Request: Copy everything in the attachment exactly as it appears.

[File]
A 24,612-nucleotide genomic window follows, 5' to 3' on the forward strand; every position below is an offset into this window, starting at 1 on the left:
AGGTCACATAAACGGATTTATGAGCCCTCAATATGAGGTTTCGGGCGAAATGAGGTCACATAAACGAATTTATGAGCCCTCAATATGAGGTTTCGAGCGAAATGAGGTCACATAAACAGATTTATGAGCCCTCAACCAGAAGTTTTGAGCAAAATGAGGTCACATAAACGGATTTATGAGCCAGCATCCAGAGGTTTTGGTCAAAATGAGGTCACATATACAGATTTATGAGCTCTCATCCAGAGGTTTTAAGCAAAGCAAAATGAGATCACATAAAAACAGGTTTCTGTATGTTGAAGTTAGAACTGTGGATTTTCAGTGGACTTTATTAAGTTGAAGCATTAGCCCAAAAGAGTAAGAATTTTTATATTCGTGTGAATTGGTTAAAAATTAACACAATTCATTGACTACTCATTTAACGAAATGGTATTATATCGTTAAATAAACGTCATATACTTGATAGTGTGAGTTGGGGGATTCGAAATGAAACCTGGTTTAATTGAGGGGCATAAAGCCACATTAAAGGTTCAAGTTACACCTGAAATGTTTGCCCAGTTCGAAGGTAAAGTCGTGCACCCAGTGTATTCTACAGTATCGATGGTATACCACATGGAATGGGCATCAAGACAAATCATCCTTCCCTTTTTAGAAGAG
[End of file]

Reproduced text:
A 24,612-nucleotide genomic window follows, 5' to 3' on the forward strand; every position below is an offset into this window, starting at 1 on the left:
AGGTCACATAAACGGATTTATGAGCCCTCAATATGAGGTTTCGGGCGAAATGAGGTCACATAAACGAATTTATGAGCCCTCAATATGAGGTTTCGAGCGAAATGAGGTCACATAAACAGATTTATGAGCCCTCAACCAGAAGTTTTGAGCAAAATGAGGTCACATAAACGGATTTATGAGCCAGCATCCAGAGGTTTTGGTCAAAATGAGGTCACATATACAGATTTATGAGCTCTCATCCAGAGGTTTTAAGCAAAGCAAAATGAGATCACATAAAAACAGGTTTCTGTATGTTGAAGTTAGAACTGTGGATTTTCAGTGGACTTTATTAAGTTGAAGCATTAGCCCAAAAGAGTAAGAATTTTTATATTCGTGTGAATTGGTTAAAAATTAACACAATTCATTGACTACTCATTTAACGAAATGGTATTATATCGTTAAATAAACGTCATATACTTGATAGTGTGAGTTGGGGGATTCGAAATGAAACCTGGTTTAATTGAGGGGCATAAAGCCACATTAAAGGTTCAAGTTACACCTGAAATGTTTGCCCAGTTCGAAGGTAAAGTCGTGCACCCAGTGTATTCTACAGTATCGATGGTATACCACATGGAATGGGCATCAAGACAAATCATCCTTCCCTTTTTAGAAGAG